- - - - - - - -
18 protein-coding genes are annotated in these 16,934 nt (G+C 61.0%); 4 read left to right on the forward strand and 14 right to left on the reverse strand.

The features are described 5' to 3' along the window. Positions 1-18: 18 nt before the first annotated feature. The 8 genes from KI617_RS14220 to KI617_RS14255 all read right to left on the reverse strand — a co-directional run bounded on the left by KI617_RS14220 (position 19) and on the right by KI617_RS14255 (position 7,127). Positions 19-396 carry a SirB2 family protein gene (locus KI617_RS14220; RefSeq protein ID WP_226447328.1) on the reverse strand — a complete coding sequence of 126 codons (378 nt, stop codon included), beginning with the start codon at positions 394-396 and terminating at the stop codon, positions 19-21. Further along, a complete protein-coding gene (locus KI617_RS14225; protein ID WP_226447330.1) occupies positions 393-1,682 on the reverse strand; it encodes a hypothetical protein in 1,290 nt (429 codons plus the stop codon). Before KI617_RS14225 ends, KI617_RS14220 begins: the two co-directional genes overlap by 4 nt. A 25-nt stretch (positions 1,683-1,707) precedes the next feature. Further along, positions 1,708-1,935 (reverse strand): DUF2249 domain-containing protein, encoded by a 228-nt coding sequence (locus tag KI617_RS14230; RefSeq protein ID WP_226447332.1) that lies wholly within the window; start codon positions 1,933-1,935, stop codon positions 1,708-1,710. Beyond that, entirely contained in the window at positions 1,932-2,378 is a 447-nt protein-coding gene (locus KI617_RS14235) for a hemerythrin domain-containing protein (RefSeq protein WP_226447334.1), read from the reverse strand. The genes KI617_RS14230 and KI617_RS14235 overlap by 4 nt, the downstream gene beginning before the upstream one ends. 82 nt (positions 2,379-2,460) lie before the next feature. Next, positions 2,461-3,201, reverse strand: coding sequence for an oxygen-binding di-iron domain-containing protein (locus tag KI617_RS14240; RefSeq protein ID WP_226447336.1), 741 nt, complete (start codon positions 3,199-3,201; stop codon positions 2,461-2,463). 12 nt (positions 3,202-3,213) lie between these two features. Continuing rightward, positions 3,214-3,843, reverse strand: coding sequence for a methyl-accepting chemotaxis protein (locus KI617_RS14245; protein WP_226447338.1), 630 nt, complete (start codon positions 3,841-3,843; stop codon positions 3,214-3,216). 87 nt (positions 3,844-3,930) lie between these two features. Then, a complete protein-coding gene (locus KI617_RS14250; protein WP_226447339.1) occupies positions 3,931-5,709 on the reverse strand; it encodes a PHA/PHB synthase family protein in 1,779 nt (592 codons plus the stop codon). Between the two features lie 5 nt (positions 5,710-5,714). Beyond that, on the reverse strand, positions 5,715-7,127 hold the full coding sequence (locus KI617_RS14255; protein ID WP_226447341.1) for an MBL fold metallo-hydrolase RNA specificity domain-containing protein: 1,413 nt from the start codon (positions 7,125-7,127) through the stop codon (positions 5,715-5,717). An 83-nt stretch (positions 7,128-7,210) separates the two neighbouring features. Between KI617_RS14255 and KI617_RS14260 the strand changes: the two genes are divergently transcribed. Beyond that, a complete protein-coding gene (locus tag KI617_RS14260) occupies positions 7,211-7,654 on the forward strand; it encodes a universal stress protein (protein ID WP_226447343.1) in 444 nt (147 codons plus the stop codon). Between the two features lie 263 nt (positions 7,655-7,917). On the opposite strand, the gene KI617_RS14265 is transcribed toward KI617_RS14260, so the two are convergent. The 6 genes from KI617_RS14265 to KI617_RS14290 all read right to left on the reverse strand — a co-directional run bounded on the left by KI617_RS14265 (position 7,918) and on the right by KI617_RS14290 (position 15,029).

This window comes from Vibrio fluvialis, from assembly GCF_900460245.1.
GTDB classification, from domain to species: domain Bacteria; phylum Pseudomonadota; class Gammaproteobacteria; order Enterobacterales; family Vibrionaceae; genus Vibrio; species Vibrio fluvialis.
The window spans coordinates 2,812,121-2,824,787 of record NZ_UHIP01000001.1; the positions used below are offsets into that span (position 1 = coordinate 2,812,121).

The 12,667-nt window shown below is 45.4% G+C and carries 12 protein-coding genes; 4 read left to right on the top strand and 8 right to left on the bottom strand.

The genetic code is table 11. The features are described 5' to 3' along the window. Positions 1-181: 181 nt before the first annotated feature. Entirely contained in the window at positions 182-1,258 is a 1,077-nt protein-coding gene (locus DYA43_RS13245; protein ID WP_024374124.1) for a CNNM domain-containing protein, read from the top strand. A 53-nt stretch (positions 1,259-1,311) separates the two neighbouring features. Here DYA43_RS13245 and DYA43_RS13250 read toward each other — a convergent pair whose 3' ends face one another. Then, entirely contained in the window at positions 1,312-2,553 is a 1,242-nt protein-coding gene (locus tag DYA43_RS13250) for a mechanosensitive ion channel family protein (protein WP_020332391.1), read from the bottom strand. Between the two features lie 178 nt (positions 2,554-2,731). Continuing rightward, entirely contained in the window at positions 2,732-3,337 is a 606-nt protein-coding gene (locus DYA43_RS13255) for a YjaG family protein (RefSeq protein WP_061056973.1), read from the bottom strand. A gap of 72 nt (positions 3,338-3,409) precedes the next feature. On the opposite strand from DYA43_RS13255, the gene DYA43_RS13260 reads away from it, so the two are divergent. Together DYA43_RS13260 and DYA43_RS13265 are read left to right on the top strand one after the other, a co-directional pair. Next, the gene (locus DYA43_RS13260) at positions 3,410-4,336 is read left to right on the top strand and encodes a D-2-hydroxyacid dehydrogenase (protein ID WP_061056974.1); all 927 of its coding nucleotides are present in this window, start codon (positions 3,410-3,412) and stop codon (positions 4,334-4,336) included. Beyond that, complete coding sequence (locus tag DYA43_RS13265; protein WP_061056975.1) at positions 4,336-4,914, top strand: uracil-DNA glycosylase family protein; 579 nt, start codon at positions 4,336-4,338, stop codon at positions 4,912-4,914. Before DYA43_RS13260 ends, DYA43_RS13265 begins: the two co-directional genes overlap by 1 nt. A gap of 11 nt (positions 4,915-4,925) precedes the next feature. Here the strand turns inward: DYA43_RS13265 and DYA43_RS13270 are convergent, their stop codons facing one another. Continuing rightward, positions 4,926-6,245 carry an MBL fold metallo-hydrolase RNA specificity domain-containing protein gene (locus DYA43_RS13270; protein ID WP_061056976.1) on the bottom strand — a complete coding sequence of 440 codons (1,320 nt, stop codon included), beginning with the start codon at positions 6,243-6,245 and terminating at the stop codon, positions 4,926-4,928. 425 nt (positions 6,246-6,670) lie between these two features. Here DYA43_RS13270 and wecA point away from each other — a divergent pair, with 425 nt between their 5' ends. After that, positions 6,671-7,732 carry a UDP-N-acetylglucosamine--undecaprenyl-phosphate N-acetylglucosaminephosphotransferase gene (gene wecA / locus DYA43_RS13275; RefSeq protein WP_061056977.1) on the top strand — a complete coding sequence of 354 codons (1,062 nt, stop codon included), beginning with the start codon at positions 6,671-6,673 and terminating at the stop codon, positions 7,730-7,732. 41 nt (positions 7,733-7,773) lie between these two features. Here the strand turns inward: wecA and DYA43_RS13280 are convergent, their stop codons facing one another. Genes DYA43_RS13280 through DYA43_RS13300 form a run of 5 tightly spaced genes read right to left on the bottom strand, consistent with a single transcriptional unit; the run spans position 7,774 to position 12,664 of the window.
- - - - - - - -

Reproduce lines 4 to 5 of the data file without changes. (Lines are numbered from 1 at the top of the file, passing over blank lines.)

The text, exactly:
GTDB classification, from domain to species: domain Bacteria; phylum Pseudomonadota; class Gammaproteobacteria; order Enterobacterales; family Vibrionaceae; genus Vibrio; species Vibrio fluvialis.
The window spans coordinates 2,812,121-2,824,787 of record NZ_UHIP01000001.1; the positions used below are offsets into that span (position 1 = coordinate 2,812,121).